When I was younger, I didn’t pay much attention to where I ran or biked. In university, I’d run about 5 km at a stretch along the same route, mainly as a form of stress relief (and to shed a little Molson muscle). On weekends, I’d often head to the outskirts of town with friends to bomb down trails on mountain bikes, with barely a glance at our broader natural surroundings.
Later, living in Toronto in my 30’s, my self-touted ‘naturally fast metabolism’ waned, coinciding with the birth of my two kids in relatively quick succession. I barely got out the door for any kind of exercise and my exhausted wife granted me zero sympathy points. Stir crazy, I settled on sporadic 30-minute runs out of convenience, checking my watch every few minutes to see how much more I had to endure. Compared to the team sports I played as a kid, running felt about as fun as a stick in the eye. Where’s the net?
As I got into shape and reaped the benefits of running as a sort of therapeutic meditation-on-the-go, I began to enjoy it. Eventually, I joined a local running group and started training for my first 10k, then longer distances and eventually on to the Boston Marathon.
Safety in Numbers
Throughout my growth as a runner, I never took much notice of my surroundings. I tend to get mentally locked into the metrics of running like a lot of distance runners: ‘what’s my target pace?’, ‘how many kilometres do I have left’, ‘how far is my long run this Sunday?’ Tacking hard numbers on to an activity you spend an awful lot of time engaging in (as non-running friends are quick to point out) feels like progression in an unpredictable world.
My wife’s a runner, too, and one who’s recently fallen for trail running. About six months ago, she convinced me to sign up for an ultra-trail race this summer, The Quebec Mega Trail in the Laurentians (now postponed due to the pandemic). The race features some of the most challenging vertical this side of the Rockies that would take about seven-to-nine hours to complete, if you completed it. I asked myself what I was getting into, looking at the heavy-mileage training plan over 30 weeks.
Initially, I felt hoodwinked as I began training for the race late last year. Gradually, though, I began to enjoy the freedom one feels when running on wooded trails with only my training plan’s loose instructions to guide me: “Wednesday, 10k, easy pace”. Over time, I focused less and less on the numbers.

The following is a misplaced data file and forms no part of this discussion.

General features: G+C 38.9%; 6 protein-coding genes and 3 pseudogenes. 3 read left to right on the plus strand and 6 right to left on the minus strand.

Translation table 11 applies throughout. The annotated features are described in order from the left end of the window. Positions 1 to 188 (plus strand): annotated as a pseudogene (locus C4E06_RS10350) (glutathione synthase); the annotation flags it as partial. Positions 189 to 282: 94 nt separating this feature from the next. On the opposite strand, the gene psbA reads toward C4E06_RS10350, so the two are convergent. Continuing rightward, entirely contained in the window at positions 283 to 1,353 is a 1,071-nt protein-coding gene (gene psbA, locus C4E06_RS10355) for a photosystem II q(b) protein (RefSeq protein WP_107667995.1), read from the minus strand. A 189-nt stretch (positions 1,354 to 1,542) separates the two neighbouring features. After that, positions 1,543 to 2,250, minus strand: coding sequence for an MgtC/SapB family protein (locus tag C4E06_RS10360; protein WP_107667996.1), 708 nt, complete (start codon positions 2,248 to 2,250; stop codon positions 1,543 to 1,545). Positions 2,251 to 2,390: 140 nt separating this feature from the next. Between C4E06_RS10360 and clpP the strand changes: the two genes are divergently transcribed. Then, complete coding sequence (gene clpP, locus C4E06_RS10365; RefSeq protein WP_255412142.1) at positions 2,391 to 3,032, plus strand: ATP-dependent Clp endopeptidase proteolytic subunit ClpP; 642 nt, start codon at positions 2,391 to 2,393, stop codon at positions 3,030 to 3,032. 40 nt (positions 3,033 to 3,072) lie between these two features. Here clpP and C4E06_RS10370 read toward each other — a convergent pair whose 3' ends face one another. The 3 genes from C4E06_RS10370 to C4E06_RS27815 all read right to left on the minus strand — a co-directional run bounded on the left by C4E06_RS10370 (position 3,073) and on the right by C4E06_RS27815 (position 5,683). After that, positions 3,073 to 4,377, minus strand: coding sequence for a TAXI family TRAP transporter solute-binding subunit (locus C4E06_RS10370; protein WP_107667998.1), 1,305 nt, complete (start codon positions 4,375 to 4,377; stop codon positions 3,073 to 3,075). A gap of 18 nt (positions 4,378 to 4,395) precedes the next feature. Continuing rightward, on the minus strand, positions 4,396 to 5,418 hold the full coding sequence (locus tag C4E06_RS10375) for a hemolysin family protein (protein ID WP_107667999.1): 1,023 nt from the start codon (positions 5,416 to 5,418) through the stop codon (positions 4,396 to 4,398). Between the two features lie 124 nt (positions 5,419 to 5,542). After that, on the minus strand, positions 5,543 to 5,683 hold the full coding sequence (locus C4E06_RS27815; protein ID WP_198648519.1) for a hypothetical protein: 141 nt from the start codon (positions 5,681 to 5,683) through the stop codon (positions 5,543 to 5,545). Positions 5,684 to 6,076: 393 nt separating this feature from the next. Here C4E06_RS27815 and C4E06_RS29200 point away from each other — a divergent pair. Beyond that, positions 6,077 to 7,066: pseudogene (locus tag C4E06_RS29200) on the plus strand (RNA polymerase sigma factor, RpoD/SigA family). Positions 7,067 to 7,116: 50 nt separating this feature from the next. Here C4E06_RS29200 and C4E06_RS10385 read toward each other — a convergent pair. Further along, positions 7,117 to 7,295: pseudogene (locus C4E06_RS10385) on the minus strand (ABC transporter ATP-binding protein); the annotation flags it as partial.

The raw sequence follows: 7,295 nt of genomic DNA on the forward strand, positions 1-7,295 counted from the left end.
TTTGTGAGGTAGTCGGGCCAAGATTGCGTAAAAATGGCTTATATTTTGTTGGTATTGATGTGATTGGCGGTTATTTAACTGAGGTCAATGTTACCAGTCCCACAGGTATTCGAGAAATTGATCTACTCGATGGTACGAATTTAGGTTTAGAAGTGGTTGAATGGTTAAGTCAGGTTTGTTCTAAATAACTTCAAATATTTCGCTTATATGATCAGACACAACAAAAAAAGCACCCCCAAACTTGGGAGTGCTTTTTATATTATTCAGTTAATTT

Trail running’s more about ‘feel’ and experiencing nature up close, which may explain why so many trail runners look like modern-day hippies. However, consciously feeling your way along your route becomes a necessity on more technical, vertically challenging trails that require fast feet and strong quads. Your pace fluctuates more when navigating the undulating contours and hazards along your route, leaving less time to glance at your watch and risk tripping on a tree root. You need to stay focused on the path ahead as the landscape shifts.
Toronto’s Wooded Playground
I usually run on the trails in Toronto’s vast, connected ravine system that weave their way up and down the steeply carved walls of this subterranean, wooded oasis. You’d be surprised by how inspired you can become by mother nature here, even as a subway rumbles over a bridge overhead; I think it makes you a more curious runner, if not a faster one.
Years ago, I enrolled in a post-graduate diploma in journalism at a local college. 90 per cent of the curriculum focused on educating aspiring journalists in the art of the written word, or at least how to layout those words in print and on nascent websites. The remaining 10 per cent consisted of one course in photography. I came into the course with ambitious plans for a career in the former but quickly found myself drawn to the latter. Truth is, for most writers (both good and bad ones), their craft is usually a plodding struggle with fleeting moments of flow. So was learning photography at the start, but at least you gained freedom from a stuffy classroom regularly when heading outside to shoot for class assignments. I enjoyed that freedom, and soon my photo assignments as well, especially along the Danforth: a popular, historically Greek strip on the east side of town, already ceding to creeping gentrification.
I still enjoy photography to this day and have come around to the benefits trail running. A 90-minute trail run in the ravines can now turn into a two-hour adventure. I don’t worry about my heart rate dropping to a ‘sub-optimal’ rate. When I pull out my iPhone to photograph some intriguing landscape feature, I take my time. There’s history in these woods, and hidden finds. I take my time now, obscured from above under a canopy of trees.
My pace may have dropped off but I don’t really care. I look around more these days. I like what I see.